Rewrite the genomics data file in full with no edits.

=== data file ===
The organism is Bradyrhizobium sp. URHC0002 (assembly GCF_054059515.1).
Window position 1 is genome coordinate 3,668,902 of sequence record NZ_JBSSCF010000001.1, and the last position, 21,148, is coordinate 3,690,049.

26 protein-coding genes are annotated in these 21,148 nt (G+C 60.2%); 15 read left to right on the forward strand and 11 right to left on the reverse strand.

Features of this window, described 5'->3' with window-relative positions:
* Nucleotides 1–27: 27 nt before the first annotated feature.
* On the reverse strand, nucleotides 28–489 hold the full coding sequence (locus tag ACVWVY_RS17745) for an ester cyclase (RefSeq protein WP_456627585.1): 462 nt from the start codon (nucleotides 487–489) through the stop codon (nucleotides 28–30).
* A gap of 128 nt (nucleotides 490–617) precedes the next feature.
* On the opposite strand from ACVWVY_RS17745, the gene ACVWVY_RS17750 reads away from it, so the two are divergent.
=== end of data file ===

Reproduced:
The organism is Bradyrhizobium sp. URHC0002 (assembly GCF_054059515.1).
Window position 1 is genome coordinate 3,668,902 of sequence record NZ_JBSSCF010000001.1, and the last position, 21,148, is coordinate 3,690,049.

26 protein-coding genes are annotated in these 21,148 nt (G+C 60.2%); 15 read left to right on the forward strand and 11 right to left on the reverse strand.

Features of this window, described 5'->3' with window-relative positions:
* Nucleotides 1–27: 27 nt before the first annotated feature.
* On the reverse strand, nucleotides 28–489 hold the full coding sequence (locus tag ACVWVY_RS17745) for an ester cyclase (RefSeq protein WP_456627585.1): 462 nt from the start codon (nucleotides 487–489) through the stop codon (nucleotides 28–30).
* A gap of 128 nt (nucleotides 490–617) precedes the next feature.
* On the opposite strand from ACVWVY_RS17745, the gene ACVWVY_RS17750 reads away from it, so the two are divergent.